Thursday 21 June, 2018
Weston Room, Norwich Cathedral Hostry, Norwich NR1 4EH
Dr Jungeun Lee (Robert and Lisa Sainsbury Fellow)
About the Speaker
Jungeun Lee is a Robert and Lisa Sainsbury Fellow at the Sainsbury Institute for the Study of Japanese Arts and Cultures. She is currently working on a book, From Authority to Commodity: Formal Display in Premodern Japan, about the multifaceted meanings of the Ashikaga collection and its interior display. Her research interests include formal interior display, visual and material ornamentation in architectural settings, court and shogunal patronage on arts and their collections, and the inter-cultural relationship among the arts of Japan, Korea, and China. Dr. Lee received her PhD in History of Art and Architecture from the University of Pittsburgh. She has held fellowships from the Andrew Mellon Predoctoral Fellowship and the Korea Foundation, and before coming to the Institute, she worked at the Metropolitan Museum of Art and the National Museum of Korea.
About the Talk
In August 1975, near the small island of Sinan-gun in South Jeolla Province, off the southwest coast of Korea, a fisherman found six celadon objects in his fishing net. These celadon objects were made from Longquan kilns in Yuan China (1271-1368) and were put in the sea by the Sinan shipwreck. The Sinan ship was a 14th century trade ship that left Ningbo, China, for Hakata, Japan, and the discovery of these objects revealed the Sinan shipwreck to the world.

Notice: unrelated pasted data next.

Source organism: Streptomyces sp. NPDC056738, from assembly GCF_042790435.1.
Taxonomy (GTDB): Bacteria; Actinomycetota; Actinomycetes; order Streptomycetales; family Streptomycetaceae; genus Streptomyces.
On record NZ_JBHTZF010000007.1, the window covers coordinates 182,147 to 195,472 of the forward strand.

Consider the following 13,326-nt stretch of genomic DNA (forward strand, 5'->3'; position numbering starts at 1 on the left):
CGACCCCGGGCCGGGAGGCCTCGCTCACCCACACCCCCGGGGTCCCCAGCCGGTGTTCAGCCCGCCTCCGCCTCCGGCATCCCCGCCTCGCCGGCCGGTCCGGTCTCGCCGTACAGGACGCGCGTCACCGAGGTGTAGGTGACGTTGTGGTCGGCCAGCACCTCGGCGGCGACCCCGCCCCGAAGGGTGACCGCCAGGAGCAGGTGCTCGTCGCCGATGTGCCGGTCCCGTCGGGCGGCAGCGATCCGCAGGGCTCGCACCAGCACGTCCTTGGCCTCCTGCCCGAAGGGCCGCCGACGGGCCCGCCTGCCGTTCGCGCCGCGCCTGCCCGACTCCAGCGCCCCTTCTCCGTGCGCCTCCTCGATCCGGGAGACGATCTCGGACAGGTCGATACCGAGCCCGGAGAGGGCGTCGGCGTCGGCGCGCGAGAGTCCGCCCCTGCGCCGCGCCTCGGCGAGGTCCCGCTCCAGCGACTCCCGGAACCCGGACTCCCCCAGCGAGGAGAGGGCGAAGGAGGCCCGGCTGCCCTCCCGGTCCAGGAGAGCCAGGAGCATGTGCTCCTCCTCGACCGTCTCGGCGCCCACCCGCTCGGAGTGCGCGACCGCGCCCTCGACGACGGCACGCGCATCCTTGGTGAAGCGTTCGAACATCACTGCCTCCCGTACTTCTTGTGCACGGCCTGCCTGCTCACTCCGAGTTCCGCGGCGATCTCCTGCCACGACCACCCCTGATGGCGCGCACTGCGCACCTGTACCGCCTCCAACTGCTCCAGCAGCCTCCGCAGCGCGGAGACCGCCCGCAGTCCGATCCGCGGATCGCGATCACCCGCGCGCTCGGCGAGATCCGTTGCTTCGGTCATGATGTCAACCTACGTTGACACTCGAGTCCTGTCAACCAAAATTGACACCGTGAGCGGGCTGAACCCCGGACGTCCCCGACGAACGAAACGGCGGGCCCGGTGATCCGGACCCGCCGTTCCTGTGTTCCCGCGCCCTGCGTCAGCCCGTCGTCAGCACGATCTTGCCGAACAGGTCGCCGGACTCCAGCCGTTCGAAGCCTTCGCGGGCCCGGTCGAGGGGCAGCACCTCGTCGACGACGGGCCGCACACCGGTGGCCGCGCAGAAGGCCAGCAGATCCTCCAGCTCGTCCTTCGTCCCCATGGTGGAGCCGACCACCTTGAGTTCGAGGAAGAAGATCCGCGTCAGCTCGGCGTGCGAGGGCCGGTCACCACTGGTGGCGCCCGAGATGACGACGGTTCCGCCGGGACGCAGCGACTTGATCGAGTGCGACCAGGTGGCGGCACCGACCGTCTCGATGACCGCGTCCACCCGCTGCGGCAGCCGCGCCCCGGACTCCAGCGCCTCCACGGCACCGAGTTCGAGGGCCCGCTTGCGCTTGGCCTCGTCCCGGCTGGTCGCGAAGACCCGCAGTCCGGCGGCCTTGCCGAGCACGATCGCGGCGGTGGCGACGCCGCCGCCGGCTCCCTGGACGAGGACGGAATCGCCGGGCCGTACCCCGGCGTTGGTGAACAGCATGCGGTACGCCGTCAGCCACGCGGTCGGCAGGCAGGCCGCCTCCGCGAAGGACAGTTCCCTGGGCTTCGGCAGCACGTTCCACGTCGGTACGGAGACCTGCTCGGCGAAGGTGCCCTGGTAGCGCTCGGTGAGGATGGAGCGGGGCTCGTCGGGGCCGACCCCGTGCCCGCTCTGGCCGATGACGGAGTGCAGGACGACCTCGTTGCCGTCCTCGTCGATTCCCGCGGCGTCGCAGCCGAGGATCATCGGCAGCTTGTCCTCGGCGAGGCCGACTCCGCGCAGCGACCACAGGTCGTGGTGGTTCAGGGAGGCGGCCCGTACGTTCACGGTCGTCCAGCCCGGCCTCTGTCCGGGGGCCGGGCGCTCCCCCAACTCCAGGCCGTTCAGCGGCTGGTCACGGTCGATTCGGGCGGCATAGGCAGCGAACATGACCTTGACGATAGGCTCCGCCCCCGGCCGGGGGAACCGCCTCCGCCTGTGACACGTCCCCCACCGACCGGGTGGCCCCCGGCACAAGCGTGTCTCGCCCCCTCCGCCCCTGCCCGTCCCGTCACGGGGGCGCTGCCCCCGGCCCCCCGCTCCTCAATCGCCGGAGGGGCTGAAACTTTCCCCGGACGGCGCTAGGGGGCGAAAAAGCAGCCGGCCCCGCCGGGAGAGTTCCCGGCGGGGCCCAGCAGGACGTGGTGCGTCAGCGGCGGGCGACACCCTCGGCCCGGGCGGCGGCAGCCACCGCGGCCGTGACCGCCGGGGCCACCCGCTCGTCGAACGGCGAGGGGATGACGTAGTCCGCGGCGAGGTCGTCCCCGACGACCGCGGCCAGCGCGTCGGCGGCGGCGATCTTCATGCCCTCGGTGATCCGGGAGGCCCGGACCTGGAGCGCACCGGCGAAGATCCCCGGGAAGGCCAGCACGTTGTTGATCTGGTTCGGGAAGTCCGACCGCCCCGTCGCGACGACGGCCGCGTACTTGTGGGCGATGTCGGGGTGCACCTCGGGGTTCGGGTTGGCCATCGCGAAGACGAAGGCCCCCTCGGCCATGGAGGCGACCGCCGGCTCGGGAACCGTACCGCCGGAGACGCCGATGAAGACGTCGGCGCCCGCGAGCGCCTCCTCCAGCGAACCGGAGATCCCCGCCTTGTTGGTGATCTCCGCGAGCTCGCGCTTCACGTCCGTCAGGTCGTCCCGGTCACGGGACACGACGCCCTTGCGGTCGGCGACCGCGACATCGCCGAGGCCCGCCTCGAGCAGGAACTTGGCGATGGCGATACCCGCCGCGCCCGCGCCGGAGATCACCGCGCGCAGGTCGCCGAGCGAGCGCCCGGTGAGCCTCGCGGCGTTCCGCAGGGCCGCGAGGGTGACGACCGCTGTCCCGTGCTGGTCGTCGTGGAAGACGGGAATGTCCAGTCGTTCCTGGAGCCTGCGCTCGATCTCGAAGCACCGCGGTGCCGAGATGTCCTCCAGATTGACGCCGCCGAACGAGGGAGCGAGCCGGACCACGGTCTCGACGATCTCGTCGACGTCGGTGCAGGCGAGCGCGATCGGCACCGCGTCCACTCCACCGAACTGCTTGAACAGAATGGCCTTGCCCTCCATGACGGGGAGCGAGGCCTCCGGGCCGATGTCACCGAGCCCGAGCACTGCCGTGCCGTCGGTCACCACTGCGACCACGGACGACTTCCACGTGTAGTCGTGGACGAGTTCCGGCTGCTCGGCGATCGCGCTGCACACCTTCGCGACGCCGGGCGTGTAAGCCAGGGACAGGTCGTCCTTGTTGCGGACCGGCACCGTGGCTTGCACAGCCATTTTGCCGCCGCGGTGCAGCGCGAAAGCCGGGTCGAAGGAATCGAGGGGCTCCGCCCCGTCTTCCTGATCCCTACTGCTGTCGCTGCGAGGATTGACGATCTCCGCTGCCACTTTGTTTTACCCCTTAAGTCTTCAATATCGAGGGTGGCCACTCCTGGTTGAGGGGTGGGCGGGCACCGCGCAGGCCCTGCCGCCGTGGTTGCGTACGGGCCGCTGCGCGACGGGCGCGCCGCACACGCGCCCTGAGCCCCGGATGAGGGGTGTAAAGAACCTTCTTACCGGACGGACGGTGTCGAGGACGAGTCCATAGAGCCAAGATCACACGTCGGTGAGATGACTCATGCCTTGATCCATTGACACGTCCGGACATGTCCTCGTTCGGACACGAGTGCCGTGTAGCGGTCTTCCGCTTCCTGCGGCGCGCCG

From 1976 to 1984, underwater excavations recovered a total of 24,000 pieces, including ceramics, metal, stone and wooden objects, and lacquer wares.
This talk will explore the various items recovered from the Sinan shipwreck that help us understand the material culture of maritime trade between China and Japan and discuss the popularity of Chinese objects in medieval Japan. Through a close reading of contemporary visual and written sources from medieval Japan, the talk will also examine how these recovered objects were used in diverse contexts and settings, such as temples, shrines, and elite residences.